222km (138 miles) S of Puyuhuapi; 774km (480 miles) N of Cochrane

Aysén includes natural preserves whose rivers and lakes draw thousands every year for superb fly-fishing opportunities. Visitors who are not traveling the Carretera Austral can fly into Coyhaique from Santiago or Puerto Montt; travel to southern Patagonia from here requires that you fly again to Punta Arenas, unless you have your own car and plan to take the long and gravelly road through flat Argentine pampa, enter via sea to Chacabuco, or hike in through remote Villa O'Higgins.

South out of Queulat, the scenery provokes oohs and ahhs at every turn. The pinnacle of Cerro Picacho comes into view before you enter Villa Amengual, a service village for farmers. Sadly, however, the scenery is marred at times by the terrible destruction wreaked by settlers who burned much of the area for pastureland. An ill-conceived law in 1937 provoked the ecological disaster as colonists could only receive title to the land if it was cleared of trees. Tall, slender evergreen beech tree trunks bleached silver from fire can still be seen poking out from regrowth forest or littered across grassy pastures in a messy testament to these gigantic fires, whose smoke billowed all the way to the Atlantic Ocean.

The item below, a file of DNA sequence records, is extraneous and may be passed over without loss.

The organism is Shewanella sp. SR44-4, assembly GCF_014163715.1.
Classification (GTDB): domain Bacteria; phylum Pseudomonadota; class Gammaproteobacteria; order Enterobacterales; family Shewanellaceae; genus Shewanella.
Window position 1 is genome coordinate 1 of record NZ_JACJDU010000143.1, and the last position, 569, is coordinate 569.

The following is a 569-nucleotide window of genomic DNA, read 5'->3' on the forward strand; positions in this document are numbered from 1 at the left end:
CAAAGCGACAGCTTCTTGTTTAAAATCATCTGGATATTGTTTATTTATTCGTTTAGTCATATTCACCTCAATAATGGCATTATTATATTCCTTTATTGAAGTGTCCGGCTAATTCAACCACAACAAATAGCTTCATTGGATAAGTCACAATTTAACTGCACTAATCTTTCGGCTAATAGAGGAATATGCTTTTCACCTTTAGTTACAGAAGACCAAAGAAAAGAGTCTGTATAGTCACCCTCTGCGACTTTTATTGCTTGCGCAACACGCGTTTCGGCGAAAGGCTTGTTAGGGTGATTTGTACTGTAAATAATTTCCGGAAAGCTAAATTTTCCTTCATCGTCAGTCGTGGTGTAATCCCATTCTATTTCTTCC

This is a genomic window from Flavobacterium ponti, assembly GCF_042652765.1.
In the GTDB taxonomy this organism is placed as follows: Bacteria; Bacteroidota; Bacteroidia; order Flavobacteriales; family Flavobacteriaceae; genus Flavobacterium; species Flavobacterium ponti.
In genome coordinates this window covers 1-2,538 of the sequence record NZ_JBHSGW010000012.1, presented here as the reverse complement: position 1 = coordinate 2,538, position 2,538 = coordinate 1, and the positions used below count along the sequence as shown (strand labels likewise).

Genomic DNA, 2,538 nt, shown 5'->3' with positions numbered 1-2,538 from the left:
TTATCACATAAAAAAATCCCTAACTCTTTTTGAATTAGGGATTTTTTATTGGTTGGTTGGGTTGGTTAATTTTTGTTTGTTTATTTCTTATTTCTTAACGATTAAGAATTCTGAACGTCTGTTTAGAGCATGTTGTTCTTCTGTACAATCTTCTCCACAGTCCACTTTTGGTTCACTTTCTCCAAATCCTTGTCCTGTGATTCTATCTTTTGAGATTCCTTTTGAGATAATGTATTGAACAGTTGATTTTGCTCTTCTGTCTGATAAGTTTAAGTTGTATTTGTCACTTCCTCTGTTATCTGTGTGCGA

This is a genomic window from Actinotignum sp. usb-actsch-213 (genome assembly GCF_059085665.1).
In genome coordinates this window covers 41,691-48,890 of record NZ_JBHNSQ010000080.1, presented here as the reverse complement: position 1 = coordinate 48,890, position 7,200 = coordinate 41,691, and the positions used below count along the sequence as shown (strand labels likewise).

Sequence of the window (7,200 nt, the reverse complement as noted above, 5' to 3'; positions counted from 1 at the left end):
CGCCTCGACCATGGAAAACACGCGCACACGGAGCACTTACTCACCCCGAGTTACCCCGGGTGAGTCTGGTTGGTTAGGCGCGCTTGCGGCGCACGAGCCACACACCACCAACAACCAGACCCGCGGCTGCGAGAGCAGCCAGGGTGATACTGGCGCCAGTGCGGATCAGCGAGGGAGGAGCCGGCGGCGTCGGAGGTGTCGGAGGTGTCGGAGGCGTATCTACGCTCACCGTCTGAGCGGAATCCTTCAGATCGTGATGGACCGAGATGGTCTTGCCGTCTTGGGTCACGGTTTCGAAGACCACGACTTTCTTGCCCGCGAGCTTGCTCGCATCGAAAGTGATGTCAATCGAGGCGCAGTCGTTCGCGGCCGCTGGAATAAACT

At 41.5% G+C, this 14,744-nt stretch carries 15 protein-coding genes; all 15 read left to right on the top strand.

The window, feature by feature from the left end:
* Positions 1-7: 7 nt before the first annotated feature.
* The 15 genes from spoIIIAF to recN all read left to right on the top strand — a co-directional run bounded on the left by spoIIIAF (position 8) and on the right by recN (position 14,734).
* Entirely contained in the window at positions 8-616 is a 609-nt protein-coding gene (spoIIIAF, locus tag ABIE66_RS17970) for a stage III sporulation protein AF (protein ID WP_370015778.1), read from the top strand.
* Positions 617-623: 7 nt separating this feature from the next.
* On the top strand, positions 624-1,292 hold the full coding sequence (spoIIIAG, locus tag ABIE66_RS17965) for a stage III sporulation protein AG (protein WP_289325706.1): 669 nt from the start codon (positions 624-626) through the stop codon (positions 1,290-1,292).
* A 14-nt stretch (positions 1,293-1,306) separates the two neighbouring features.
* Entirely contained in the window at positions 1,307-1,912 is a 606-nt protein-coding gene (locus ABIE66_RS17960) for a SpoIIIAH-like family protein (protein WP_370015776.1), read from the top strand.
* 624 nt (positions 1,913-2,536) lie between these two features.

The road passes through numerous rinky-dink towns before arriving at a paved road that appears like a heaven-sent miracle after hundreds of kilometers of jarring washboard. At a junction south of Villa Mañihuales, drivers can head to Puerto Aysén and Puerto Chacabuco, the departure point for boat trips to Laguna San Rafael and Puerto Montt, and then southeast toward Coyhaique, passing first through the Reserva Nacional Río Simpson.

Founded in 1929, Coyhaique is a town that doesn't quite do justice to its stunning location beneath a towering basalt cliff called Cerro Mackay, surrounded by green rolling hills and pastures. This region of Patagonia takes a back seat to its southern counterpart around Torres del Paine, yet outside Coyhaique, new expeditions to unexplored areas start up every year; because of this, it's easy to get away from the crowds. The city is home to about 44,000 residents, almost half the population of the whole of Aysén. It's the only place in the region you'll find a full range of services; and, though it has a serious litter problem, it has so far managed to avoid most of the architectural sins of other Chilean towns, offering some lovely views if you walk up some of the streets away from the center in the late afternoon. It also sits at the confluence of the Simpson and Coyhaique rivers, both renowned for trout and salmon fishing and a reason so many fly-fishing enthusiasts flock to this area. The other prime attraction here is the Laguna San Rafael Glacier, a colossal ice field that can be visited on a modest ship or a luxury liner from Puerto Chacabuco; there are also flyovers that provide unforgettable memories. Beyond fishing, visitors can choose from a wealth of activities within a short drive of the city.